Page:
Friday, October 03, 2008

Garden - October

Here are the latest pictures of our garden crop, which is just about all harvested.

In the end, I think we spent:

$20 on organic fertilizer

$10 on organic compost to supplement the worm bin

$15 on tomato starts

$20 on misc. starts

$20 on misc. seeds

$20 (?) on blueberry bushes
$10 on strawberry plants the extra water in the water bill, which I haven't yet calculated.

We got soaker hoses and bark mulch for free, and we used our own compost (worm bin) for most of it. So, for about $115 plus water, we got:
- several pounds of strawberries (averaging about 20 per day at the height of the season; we're still getting everbearing and alpine varieties several per day)
- about 10 blueberries - not our best crop!
- several pounds of sugar snap peas
- many pounds of carrots (still some in the ground, picked a big crop today, and we've been picking them at will for months)
- a couple pounds of starburst squash
- five enormous cabbages
- perhaps a dozen onions
- several plants of basil
- 3 cloves of garlic (many didn't grow well, only 3 heads were sizeable enough to use)
- no leeks (didn't grow well)
- two months worth of lettuce
- several pounds of radishes
- enormous quantities of rainbow chard
....and the piece de la resistance.....about 40 pounds of heirloom tomatoes!
The tomatoes are the best part, in my opinion, as they taste so much better than anything from the supermarket. The first ones came in so slowly, one here, one there....and then a couple of weeks ago I picked 13 pounds of them. Today I picked perhaps 20 pounds of them - hurrah! Many are green, so I've spread them on a tray and set them in windows (see picture of our kitchen window) and I'm hoping that they'll ripen soon.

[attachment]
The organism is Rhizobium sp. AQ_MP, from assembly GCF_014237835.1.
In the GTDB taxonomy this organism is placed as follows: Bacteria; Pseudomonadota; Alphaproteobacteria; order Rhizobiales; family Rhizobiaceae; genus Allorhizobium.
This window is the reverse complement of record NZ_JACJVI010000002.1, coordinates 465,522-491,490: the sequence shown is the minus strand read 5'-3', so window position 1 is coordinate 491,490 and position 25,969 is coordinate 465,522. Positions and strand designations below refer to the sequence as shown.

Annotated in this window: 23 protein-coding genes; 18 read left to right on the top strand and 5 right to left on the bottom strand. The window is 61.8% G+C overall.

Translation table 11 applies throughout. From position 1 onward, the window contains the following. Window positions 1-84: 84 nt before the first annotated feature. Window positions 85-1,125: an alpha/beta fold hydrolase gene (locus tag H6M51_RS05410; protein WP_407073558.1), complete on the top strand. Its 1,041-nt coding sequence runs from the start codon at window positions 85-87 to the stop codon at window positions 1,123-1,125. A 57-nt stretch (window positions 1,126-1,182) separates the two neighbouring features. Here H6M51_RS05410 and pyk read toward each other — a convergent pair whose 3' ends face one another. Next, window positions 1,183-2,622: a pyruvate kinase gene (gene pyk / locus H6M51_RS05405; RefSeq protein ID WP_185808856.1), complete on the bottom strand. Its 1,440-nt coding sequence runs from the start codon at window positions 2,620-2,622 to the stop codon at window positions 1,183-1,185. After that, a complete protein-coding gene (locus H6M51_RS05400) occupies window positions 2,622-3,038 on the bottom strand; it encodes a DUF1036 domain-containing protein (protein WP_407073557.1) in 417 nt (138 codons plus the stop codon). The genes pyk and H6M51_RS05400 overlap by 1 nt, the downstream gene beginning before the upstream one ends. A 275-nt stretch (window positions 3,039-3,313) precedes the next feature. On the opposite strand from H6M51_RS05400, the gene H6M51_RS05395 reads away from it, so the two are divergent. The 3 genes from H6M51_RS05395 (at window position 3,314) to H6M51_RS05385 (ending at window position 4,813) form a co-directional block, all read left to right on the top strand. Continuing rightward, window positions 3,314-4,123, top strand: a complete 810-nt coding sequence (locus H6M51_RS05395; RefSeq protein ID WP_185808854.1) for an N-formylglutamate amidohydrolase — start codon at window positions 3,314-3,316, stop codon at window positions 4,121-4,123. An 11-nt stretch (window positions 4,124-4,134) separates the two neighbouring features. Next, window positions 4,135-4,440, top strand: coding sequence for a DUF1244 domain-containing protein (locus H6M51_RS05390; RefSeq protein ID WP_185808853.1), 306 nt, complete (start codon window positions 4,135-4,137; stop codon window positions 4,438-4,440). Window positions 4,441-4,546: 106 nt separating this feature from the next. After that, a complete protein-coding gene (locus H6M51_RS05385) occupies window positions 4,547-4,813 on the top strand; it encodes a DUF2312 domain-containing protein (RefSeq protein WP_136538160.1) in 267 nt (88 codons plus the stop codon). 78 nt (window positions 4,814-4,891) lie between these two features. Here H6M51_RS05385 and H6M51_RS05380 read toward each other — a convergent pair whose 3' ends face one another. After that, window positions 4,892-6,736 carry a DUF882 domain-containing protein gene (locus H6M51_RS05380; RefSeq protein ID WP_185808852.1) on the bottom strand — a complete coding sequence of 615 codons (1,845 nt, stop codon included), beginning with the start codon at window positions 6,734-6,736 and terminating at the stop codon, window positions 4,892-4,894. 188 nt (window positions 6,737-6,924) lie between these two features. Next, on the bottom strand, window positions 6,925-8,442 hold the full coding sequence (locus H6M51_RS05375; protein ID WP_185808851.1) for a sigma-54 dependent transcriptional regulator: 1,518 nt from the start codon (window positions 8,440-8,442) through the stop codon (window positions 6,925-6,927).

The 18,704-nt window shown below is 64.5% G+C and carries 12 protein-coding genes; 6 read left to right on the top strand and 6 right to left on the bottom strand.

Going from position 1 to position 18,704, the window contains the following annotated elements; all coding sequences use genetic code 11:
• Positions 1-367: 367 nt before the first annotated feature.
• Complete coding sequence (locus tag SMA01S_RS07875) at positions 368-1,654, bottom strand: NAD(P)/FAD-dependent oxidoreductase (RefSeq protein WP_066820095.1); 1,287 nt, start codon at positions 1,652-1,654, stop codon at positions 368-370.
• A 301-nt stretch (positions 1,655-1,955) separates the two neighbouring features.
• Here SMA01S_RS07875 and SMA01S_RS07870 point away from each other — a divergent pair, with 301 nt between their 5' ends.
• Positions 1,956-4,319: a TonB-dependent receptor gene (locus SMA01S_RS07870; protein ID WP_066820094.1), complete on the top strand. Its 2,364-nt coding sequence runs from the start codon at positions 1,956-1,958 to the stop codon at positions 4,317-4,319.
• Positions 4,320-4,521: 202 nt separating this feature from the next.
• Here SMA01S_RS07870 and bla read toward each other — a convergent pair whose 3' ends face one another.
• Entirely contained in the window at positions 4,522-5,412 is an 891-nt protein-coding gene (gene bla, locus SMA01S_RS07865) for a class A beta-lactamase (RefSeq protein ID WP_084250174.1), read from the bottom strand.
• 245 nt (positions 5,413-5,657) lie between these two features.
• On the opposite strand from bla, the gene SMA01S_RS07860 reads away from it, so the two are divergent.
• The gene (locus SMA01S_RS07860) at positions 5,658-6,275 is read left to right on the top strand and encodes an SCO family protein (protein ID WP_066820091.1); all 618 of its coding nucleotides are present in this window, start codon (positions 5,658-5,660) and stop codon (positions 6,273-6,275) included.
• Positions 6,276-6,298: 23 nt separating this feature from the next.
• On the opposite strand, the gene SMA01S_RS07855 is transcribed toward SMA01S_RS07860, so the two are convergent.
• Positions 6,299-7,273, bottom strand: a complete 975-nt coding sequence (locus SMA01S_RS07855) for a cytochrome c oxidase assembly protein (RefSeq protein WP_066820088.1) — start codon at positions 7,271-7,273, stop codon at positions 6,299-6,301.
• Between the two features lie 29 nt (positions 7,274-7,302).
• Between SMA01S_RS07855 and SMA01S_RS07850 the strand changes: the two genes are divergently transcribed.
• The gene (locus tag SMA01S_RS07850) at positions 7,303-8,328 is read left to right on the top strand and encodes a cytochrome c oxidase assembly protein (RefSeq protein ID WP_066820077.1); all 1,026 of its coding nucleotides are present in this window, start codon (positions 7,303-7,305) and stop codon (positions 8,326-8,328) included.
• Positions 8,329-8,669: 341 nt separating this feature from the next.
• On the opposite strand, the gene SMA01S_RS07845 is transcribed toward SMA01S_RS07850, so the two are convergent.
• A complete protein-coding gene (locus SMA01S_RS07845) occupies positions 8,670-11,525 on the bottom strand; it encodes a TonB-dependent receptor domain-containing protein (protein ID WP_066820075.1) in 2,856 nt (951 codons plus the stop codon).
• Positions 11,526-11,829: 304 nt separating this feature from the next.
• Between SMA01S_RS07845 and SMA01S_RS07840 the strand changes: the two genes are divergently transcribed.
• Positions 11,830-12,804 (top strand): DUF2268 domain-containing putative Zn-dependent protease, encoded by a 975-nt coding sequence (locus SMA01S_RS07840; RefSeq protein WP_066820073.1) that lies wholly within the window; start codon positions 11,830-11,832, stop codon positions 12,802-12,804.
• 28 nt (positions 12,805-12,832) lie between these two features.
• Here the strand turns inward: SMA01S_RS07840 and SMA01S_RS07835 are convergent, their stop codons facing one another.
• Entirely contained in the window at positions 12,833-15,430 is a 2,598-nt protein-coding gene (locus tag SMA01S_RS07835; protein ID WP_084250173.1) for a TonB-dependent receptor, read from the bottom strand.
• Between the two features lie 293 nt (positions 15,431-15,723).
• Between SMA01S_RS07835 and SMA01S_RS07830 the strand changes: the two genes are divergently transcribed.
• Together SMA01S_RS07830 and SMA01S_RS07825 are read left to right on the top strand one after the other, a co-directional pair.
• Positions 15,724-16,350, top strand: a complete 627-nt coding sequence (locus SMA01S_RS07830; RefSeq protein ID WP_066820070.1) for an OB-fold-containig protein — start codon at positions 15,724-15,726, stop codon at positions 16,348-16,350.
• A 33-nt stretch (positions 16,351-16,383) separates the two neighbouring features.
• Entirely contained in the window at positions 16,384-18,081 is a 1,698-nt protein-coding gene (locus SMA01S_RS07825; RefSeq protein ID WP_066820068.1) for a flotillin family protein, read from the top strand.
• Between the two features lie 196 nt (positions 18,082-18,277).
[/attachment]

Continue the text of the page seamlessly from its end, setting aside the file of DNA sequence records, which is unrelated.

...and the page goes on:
In short? I think that our investment paid off handsomely, and I'm proud of myself. I'm delighted that Tessa is learning a connection with the earth and how to grow food, and I'm proud of the frugal elements, too. The tomatoes cost about $15 to plant, and I harvested over $100 worth (and I'm ashamed to say that many of them rotted before I picked them today - the colder/damper weather got to and learn for next year), so that alone was worth the investment. Fortunately, our family likes tomatoes!

And now, I'm going to roast some tomatoes for use this winter. Simple pasta with tomato sauce will taste so much better to me remembering where the tomatoes came from. :-)


*susan* said...


Green tomatoes are a given here in New England, and for generations, women have sweat in their cool Fall kitchens making green tomato relish. This is _SO_ good. You serve it on the side as a relish, or my favorite, in a turkey sandwich.

Use the Joy of Cooking... I like more vinegar and less sugar. Next weekend, I will harvest all the remaining tomatoes. Winter is on its way.

Or I can post the recipe if you want.

Love ya'

Corina said...

I envy your tomato crop! The deer ate ours this year...just as they were ripening on the vine. Bummer. But, I figure that the deer were here first, so it is just the way it is sometimes. Hey, we got two great big pumpkins! This is the first time we got anything other than leaves from our pumpkin attempts. When we cut back the pumpkin leaves we "found" succulant cucubers (I forgot we planted them). So much to be thankful for, eh? Happy Canadian Thanksgiving (8 more days!)